Why Do My Husband (Wife, Boyfriend, Girlfriend, etc.) and I Always Fight?
If you put an egg in the microwave, and try to cook it, what will happen? It will explode, of course. The interior of the egg expands rapidly while the shell expands only a little. The result is a very messy microwave oven. A person who makes this mistake once is unlikely to repeat it again. Why is it that so many people who have relationship explosions continue to create them again and again?
Lets look at some of the most common reasons why people continue to fight:
TO CHANGE THEIR PARTNERS BEHAVIOR--You can cook an egg in the microwave, although you will have to scrape it out to eat it. You may also be able to get your partner to comply with some of your demands--if you have more energy for fighting than your partner does. Some people will go 12 rounds while others will go 8. The one who goes 12 rounds seemingly wins, but the relationship suffers as a result.
IT LETS OUT TENSION--Shouting, screaming, throwing things, punching walls, etc., lets out tension. It used to be recommended that angry children be given punching bags to let out their anger in a controlled way. It is no longer recommended. The reason? Kids and adults who let out their anger and tension in this way feel angry more often and end up with a worse temper than they started with. It also is not a positive way to cope.
ITS A WAY OF DEFENDING THEMSELVES--If you accuse me of something and I accuse back, it takes the attention off of me and throws it back to you. Even if what you are saying is right, I might not be able to deal with it. This is particularly true for people who have never learned another way to deal with confrontation except by getting angry (or getting even).
THEY ARE UNCOMFORTABLE WITH INTIMACY--Some people are afraid to be close. Being close means being vulnerable. It means risking being hurt--again. In order not to face that danger (often learned in childhood), they fight to create a more comfortable distance from their partner. All this happens below their level of awareness.
THEY LEARNED THAT WAY FROM OTHERS--Having grown up with fighting in their home, they never learned another way. They learned that you must "play nice" in order to not get punished or to get what you want from others. When you are nice and others still dont give you what you want, you fight (unless you will be punished, arrested, etc.).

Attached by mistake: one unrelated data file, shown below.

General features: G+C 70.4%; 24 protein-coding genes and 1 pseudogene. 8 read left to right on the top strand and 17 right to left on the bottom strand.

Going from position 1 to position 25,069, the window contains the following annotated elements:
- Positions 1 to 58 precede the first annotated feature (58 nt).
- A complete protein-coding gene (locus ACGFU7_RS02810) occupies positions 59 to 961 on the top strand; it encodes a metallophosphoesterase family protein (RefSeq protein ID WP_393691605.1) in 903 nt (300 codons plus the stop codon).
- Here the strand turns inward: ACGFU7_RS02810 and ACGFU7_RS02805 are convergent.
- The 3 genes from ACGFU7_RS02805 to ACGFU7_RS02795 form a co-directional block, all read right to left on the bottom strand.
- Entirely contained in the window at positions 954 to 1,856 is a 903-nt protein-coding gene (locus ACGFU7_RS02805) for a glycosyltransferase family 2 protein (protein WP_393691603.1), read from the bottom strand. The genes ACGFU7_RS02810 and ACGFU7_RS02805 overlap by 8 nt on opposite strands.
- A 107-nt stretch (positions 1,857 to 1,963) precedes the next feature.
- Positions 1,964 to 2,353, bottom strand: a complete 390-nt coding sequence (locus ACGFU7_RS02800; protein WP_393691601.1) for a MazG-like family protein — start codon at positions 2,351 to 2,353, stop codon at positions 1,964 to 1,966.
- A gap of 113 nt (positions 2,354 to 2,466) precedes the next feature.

THEY THINK THATS THE WAY COUPLES ARE SUPPOSED TO BE--Some people believe that couples are supposed to fight. They imagine that fighting is part of a normal relationship. Fighting actually helps them to feel like they are a real couple. Such couples often enjoy the game of "fight and make up." They fight in order to make up because otherwise they cant get to that level of intimacy.
THEY DONT KNOW HOW ELSE TO DO IT--People do what they know how to do. If they dont know any other way for handling conflict, they will fight. Not because they think fighting is good, and not because they think it is normal. For these people, they see the only alternative to fighting as giving up. When they stop fighting, it often signals increasing distance in their relationship.
Regardless of the reason why people fight, argue loudly, explode, etc., if they continue to do it they will:
1. GRADUALLY GROW MORE DISTANT
2. BREAK UP, DIVORCE, OR LIVE AS ROOMMATES
There is a way out of the fighting trap:
LEARN A BETTER WAY TO MANAGE THE CONFLICT--Whether the conflict is just within you (such a difficulty with intimacy) or between you and your partner, if you dont learn a better way, you wont be able to stop fighting (unless you break up). And breaking up will only temporarily stop the fighting because you will do it again with your next partner.
STOP DOING THINGS THE OLD WAY AND USE THE NEW WAY--It only takes one person to start a fight and it only takes one person to stop a fight. If you know how to manage conflict and attacks from your partner, you can stop the fighting--even if your partner does not learn a different way. The only way that your partner can fight with you is if you continue to fight with him or her.
What are the benefits of learning a better way?:
1. LESS STRESS--Feeling freer and being comfortable in your home.
2. MORE INTIMACY--Feeling closer to your partner.
3. A FRESH BEGINNING--Enjoying the relationship you always wished you could have.
Your chance of learning this from a book is nearly zero. This is a big change which must occur under frustrating conditions. You need the expert help of someone who can guide you through it, support you, provide helpful tools, and practice with you. You need someone who believes in you, and most importantly, you need someone who will help you to keep going long enough to make a real difference in your relationship. I recommend an experienced relationship coach because of their ability to provide these things. A relationship coach will cost you some money. But fighting can cost you your relationship and years of your life. Make the decision that is best for you.